The Technical Notes section is designed to provide a brief overview of theultrasonic principles important to transducer application and design. TheTechnical Notes are organized in the following sections:
1. Basic Ultrasonic Principles2. Advanced definitions and formulas3. Design characteristics of transducers4. Transducer specific principles5. Transducer excitation guidelines6. Cables
1. BASIC ULTRASONIC PRINCIPLES
a. What is Ultrasound?
Sound generated above the human hearing range (typically 20 kHz) is calledultrasound. However, the frequency range normally employed in ultrasonicnondestructive testing and thickness gaging is 100 kHz to 50 MHz. Althoughultrasound behaves in a similar manner to audible sound, it has a muchshorter wavelength. This means it can be reflected off very small surfacessuch as defects inside materials. It is this property that makes ultrasounduseful for nondestructive testing of materials.The Acoustic Spectrum in Figure (1) breaks down sound into 3 ranges of frequencies. The Ultrasonic Range is then broken down further into 3 subsections.
b. Frequency, Period and Wavelength
Ultrasonic vibrations travel in the form of a wave, similar to the waylight travels. However, unlike light waves, which can travel in a vacuum(empty space), ultrasound requires an elastic medium such as a liquid or asolid. Shown in Figure (2) are the basic parameters of a continuous wave(cw). These parameters include the wavelength (
) and the period (T) of acomplete cycle.
The number of cycles completed in one second is called frequency (f) and ismeasured in Hertz (Hz), some examples follow;• 1 cycle/second= 1Hz• 1000 cycles/second= 1kHz• 1,000,000 cycles/second= 1MHzThe time required to complete a full cycle is the period (T), measured inseconds. The relation between frequency and period in a continuous wave isgiven in Equation (1).Eqn. 1
c. Velocity of Ultrasound and Wavelength
The velocity of ultrasound (c) in a perfectly elastic material at a giventemperature and pressure is constant. The relation between c, f,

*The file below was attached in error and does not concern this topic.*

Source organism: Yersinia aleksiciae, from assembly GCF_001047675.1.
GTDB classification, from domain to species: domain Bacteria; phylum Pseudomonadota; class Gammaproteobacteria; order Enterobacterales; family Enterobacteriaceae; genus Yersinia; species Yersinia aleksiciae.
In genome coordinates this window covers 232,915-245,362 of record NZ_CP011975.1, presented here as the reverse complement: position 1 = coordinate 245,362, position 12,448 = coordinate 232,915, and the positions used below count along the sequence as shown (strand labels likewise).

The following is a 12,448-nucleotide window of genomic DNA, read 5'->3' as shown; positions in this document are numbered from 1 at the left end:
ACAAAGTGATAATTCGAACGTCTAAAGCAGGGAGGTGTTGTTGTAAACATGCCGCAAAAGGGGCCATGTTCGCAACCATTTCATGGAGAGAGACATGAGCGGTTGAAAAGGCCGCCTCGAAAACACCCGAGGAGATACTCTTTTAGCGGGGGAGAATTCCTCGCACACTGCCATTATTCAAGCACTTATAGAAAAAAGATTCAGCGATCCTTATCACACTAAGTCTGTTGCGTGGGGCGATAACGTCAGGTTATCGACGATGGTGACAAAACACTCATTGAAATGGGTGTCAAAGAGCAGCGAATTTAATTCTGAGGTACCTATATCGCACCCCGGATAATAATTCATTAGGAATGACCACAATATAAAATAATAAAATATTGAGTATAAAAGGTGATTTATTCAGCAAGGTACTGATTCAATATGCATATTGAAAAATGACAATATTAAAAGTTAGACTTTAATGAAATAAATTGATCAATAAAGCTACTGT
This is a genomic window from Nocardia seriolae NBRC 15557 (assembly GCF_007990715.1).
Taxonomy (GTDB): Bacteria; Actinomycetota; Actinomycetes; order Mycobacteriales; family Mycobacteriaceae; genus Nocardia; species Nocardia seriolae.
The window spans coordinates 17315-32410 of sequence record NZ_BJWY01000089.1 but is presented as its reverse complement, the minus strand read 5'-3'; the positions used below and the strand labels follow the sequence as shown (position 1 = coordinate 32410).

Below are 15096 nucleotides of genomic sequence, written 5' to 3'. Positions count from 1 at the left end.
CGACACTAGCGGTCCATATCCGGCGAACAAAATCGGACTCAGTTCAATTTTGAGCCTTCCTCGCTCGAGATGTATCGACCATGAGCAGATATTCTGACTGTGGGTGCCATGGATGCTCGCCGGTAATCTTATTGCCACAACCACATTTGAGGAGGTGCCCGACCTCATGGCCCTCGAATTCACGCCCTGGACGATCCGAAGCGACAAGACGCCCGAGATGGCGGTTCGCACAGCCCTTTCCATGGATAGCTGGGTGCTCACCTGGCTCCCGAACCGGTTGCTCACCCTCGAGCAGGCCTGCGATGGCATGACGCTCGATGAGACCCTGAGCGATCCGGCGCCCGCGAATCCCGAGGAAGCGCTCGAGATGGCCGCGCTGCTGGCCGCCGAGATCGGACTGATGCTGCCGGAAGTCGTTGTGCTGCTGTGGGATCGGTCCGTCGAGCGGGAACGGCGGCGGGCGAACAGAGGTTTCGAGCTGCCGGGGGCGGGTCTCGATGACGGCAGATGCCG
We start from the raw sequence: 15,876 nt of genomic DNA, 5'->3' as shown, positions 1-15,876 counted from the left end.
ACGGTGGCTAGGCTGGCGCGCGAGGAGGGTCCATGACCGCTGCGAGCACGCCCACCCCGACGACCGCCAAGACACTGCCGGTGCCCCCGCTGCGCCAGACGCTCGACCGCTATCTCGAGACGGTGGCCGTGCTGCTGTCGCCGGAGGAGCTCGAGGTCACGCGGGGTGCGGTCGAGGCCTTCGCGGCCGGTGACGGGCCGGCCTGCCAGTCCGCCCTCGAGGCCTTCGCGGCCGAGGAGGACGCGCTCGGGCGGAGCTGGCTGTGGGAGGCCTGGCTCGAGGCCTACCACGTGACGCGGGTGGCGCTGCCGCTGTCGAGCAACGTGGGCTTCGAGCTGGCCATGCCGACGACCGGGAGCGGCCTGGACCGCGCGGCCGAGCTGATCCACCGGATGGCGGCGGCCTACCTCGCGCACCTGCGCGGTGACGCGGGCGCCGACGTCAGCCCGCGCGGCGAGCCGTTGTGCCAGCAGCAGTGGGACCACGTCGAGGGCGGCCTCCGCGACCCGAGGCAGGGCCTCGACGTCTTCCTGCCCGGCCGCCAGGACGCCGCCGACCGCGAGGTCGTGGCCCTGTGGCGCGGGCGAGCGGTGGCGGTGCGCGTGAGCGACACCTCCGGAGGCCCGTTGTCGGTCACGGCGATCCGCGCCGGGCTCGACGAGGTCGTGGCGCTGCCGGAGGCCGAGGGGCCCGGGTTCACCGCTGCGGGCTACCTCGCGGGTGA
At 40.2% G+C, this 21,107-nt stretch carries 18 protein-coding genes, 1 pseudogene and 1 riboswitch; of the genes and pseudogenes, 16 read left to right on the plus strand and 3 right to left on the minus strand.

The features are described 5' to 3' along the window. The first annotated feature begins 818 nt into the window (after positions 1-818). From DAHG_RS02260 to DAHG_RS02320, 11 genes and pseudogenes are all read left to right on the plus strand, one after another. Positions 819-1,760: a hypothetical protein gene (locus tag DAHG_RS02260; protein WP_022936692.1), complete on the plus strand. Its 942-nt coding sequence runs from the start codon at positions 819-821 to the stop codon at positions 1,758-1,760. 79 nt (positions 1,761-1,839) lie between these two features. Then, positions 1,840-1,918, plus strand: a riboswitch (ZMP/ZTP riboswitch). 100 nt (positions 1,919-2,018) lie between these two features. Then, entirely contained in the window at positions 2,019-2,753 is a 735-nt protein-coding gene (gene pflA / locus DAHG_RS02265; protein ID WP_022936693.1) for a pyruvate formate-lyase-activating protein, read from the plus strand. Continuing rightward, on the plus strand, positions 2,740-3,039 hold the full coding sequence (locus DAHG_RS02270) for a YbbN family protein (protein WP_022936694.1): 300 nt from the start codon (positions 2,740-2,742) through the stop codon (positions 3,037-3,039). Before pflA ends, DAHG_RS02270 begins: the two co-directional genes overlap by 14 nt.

and T isgiven by Equations (2) and (3):Eqn. 2 Eqn. 3
= Wavelengthc = Material Sound Velocityf = FrequencyT = Period of timeTable 1 on page 48 lists the longitudinal and shear wave velocities of materials that are commonly tested with ultrasonics.
d. Wave Propagation and Particle Motion
The most common methods of ultrasonic examination utilize eitherlongitudinal waves or shear waves. Other forms of sound propagation exist,including surface waves and Lamb waves.• The longitudinal wave is a compressional wave in which the particlemotion is in the same direction as the propagation of the wave.• The shear wave is a wave motion in which the particle motion isperpendicular to the direction of the propagation.• Surface (Rayleigh) waves have an elliptical particle motionand travel across the surface of a material. Their velocity isapproximately 90% of the shear wave velocity of the materialand their depth of penetration is approximately equal to onewavelength.• Plate (Lamb) waves have a complex vibration occurring inmaterials where thickness is less than the wavelength of ultrasoundintroduced into it.Figure (3) provides an illustration of the particle motion versus the directionof wave propagation for longitudinal waves and shear waves.
e. Applying Ultrasound
Ultrasonic nondestructive testing introduces high frequency sound wavesinto a test object to obtain information about the object without alteringor damaging it in any way. Two basic quantities are measured in ultrasonictesting; they are time of flight or the amount of time for the sound to travelthrough the sample, and amplitude of received signal. Based on velocity andround trip time of flight through the material the material, thickness can becalculated as follows:Eqn. 4T = Material Thicknessc = Material Sound Velocityt = Time of Flight
Longitudinal WaveShear WaveDirection of Wave PropagationDirection of Wave PropagationDirection of Particle MotionDirection of Particle Motion